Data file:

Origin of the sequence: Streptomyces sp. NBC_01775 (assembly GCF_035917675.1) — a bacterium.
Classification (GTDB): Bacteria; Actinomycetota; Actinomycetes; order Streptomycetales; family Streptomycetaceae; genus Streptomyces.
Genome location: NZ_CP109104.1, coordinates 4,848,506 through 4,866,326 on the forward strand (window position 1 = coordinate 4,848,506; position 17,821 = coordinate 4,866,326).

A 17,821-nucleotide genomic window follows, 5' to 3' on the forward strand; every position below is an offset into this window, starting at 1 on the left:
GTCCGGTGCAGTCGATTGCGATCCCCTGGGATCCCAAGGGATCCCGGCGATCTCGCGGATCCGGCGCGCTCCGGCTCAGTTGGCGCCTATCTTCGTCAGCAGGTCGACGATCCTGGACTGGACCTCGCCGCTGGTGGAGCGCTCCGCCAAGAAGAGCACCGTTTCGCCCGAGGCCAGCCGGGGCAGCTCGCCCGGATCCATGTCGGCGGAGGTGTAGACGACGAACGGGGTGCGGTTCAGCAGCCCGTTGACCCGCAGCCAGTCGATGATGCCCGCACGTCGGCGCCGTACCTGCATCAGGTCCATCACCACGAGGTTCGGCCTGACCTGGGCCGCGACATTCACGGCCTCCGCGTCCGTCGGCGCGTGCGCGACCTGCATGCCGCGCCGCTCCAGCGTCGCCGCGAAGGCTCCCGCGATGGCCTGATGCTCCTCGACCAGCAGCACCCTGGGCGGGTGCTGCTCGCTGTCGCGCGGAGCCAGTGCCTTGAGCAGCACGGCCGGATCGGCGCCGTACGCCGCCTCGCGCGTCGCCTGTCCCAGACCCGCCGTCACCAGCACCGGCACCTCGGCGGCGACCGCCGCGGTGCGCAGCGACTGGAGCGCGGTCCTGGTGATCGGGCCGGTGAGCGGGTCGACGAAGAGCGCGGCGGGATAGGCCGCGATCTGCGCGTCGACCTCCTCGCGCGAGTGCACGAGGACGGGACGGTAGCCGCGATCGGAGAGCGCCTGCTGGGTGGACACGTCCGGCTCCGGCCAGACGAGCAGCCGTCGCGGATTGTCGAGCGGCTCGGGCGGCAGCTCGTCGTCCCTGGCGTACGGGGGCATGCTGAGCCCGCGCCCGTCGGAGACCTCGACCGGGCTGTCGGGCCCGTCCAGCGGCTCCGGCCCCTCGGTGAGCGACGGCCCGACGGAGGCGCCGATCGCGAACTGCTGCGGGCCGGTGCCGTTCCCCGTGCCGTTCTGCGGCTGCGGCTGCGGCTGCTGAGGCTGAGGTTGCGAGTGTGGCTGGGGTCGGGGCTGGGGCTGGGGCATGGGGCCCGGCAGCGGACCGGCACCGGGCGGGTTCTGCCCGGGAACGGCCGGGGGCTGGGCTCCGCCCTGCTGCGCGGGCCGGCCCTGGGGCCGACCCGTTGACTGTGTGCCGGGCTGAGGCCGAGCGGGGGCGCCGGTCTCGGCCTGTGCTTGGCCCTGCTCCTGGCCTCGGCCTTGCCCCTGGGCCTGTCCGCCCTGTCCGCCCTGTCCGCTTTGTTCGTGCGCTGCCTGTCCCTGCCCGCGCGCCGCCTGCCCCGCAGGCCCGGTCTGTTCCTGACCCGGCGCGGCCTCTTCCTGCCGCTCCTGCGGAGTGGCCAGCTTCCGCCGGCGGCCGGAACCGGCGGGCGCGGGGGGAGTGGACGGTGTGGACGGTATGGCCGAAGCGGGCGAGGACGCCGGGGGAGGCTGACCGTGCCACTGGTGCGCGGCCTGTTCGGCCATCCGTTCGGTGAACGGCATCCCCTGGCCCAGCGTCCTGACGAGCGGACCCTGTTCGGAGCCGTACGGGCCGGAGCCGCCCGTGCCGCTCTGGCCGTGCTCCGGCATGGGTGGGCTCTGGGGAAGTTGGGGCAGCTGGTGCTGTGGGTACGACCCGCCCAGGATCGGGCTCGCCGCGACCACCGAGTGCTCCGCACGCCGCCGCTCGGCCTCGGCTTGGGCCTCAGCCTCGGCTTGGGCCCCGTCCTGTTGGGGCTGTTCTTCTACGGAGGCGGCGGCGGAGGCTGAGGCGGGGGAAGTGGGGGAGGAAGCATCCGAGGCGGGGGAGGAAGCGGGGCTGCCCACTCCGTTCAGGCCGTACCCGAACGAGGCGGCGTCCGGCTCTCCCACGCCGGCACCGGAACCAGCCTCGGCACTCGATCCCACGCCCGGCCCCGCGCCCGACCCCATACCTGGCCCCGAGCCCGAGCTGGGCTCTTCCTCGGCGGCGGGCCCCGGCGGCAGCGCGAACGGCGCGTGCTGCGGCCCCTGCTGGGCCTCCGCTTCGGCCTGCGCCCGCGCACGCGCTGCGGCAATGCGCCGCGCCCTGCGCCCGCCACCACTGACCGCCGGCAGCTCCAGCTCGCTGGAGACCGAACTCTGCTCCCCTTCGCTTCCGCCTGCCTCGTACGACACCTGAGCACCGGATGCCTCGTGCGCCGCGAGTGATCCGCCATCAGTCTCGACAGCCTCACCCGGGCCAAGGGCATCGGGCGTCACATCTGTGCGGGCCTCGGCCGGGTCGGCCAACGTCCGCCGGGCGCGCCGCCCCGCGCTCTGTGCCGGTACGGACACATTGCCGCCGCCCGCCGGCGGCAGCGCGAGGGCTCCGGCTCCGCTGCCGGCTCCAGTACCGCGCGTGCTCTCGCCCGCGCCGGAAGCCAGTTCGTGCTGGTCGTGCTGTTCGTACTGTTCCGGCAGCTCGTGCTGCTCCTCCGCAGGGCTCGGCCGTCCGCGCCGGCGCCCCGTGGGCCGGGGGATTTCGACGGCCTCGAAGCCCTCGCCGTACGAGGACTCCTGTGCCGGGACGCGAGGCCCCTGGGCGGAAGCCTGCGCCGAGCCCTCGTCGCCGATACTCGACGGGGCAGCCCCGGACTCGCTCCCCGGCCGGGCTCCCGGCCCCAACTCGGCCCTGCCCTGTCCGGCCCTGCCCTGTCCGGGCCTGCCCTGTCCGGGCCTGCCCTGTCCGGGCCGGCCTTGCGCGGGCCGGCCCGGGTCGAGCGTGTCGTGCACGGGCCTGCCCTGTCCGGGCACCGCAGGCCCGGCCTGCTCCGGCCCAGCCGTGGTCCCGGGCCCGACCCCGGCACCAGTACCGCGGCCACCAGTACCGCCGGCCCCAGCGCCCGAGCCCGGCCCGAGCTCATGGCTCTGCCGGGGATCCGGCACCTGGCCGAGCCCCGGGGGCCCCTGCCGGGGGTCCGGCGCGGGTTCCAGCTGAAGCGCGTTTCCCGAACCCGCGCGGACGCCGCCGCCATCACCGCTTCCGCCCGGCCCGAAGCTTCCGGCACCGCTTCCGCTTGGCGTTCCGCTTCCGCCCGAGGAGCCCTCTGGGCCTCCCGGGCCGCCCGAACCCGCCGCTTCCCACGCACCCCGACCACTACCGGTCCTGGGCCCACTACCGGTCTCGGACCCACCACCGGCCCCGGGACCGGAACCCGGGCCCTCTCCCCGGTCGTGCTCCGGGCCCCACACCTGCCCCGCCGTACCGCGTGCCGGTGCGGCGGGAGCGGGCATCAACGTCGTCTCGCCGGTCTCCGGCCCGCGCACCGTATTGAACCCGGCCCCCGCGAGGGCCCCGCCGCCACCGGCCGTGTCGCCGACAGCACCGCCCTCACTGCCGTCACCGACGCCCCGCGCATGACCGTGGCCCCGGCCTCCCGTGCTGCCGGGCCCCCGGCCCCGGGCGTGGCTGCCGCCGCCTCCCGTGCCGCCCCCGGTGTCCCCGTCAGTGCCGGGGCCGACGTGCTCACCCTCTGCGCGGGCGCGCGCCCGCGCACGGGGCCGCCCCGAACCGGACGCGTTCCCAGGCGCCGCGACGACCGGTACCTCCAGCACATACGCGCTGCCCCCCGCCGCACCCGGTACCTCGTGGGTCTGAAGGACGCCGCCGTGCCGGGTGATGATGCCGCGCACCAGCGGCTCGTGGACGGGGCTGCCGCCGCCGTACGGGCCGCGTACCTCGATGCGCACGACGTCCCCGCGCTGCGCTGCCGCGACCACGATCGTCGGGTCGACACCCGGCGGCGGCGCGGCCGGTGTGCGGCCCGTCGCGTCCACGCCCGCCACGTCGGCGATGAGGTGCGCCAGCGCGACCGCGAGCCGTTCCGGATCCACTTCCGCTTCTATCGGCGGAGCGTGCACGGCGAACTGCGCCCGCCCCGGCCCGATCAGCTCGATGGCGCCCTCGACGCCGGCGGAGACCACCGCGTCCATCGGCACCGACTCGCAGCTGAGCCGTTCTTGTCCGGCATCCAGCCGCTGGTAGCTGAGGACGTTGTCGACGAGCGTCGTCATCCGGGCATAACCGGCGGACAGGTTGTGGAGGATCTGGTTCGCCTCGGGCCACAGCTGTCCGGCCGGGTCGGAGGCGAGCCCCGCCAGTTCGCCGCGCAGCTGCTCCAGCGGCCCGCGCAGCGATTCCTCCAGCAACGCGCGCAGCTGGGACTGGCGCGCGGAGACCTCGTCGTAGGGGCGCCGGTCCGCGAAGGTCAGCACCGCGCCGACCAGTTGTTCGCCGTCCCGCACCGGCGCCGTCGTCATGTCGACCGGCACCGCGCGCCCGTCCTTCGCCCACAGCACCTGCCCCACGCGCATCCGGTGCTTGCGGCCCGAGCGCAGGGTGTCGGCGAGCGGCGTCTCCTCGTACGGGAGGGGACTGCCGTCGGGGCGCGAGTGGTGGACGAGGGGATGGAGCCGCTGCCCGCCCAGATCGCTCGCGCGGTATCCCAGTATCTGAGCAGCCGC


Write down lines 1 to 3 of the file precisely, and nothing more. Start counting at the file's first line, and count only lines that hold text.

Origin of the sequence: Streptomyces sp. NBC_01775 (assembly GCF_035917675.1) — a bacterium.
Classification (GTDB): Bacteria; Actinomycetota; Actinomycetes; order Streptomycetales; family Streptomycetaceae; genus Streptomyces.
Genome location: NZ_CP109104.1, coordinates 4,848,506 through 4,866,326 on the forward strand (window position 1 = coordinate 4,848,506; position 17,821 = coordinate 4,866,326).